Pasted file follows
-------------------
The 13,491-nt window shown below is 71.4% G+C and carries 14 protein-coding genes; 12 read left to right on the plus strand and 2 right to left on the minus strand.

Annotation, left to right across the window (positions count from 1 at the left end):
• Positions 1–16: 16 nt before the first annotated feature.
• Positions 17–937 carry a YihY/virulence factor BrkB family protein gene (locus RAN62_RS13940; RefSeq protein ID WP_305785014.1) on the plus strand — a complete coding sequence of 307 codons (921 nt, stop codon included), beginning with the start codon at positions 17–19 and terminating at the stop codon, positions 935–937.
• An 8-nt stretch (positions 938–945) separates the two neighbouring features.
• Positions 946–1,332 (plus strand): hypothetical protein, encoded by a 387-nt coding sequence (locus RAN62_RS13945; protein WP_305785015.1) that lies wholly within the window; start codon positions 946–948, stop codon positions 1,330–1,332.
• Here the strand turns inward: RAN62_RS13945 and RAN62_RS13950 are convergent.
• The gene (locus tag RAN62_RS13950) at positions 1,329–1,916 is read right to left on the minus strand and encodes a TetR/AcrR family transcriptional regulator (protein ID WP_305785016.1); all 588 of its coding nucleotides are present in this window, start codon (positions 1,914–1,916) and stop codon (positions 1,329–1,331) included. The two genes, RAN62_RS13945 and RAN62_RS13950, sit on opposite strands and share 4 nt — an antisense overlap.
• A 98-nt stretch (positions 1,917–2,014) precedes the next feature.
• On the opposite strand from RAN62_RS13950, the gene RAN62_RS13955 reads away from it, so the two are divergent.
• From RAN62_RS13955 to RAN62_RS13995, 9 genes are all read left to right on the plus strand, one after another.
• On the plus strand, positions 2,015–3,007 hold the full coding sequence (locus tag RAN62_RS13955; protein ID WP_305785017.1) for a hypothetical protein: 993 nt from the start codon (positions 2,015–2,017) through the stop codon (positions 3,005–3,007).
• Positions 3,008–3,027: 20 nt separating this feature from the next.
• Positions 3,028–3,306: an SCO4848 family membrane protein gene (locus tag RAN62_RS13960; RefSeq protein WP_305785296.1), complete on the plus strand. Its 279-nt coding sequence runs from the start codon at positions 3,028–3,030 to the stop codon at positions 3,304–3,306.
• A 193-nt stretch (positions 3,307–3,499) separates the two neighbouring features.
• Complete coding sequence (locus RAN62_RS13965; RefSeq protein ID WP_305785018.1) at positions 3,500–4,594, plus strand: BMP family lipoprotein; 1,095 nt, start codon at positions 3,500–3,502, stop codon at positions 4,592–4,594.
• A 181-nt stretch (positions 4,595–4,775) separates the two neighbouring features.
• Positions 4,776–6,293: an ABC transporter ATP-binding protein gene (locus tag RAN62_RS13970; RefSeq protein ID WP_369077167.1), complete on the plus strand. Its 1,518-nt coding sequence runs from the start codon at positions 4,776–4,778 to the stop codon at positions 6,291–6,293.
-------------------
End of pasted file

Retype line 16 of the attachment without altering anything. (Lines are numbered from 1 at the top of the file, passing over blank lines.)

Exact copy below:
• Complete coding sequence (locus RAN62_RS13965; RefSeq protein ID WP_305785018.1) at positions 3,500–4,594, plus strand: BMP family lipoprotein; 1,095 nt, start codon at positions 3,500–3,502, stop codon at positions 4,592–4,594.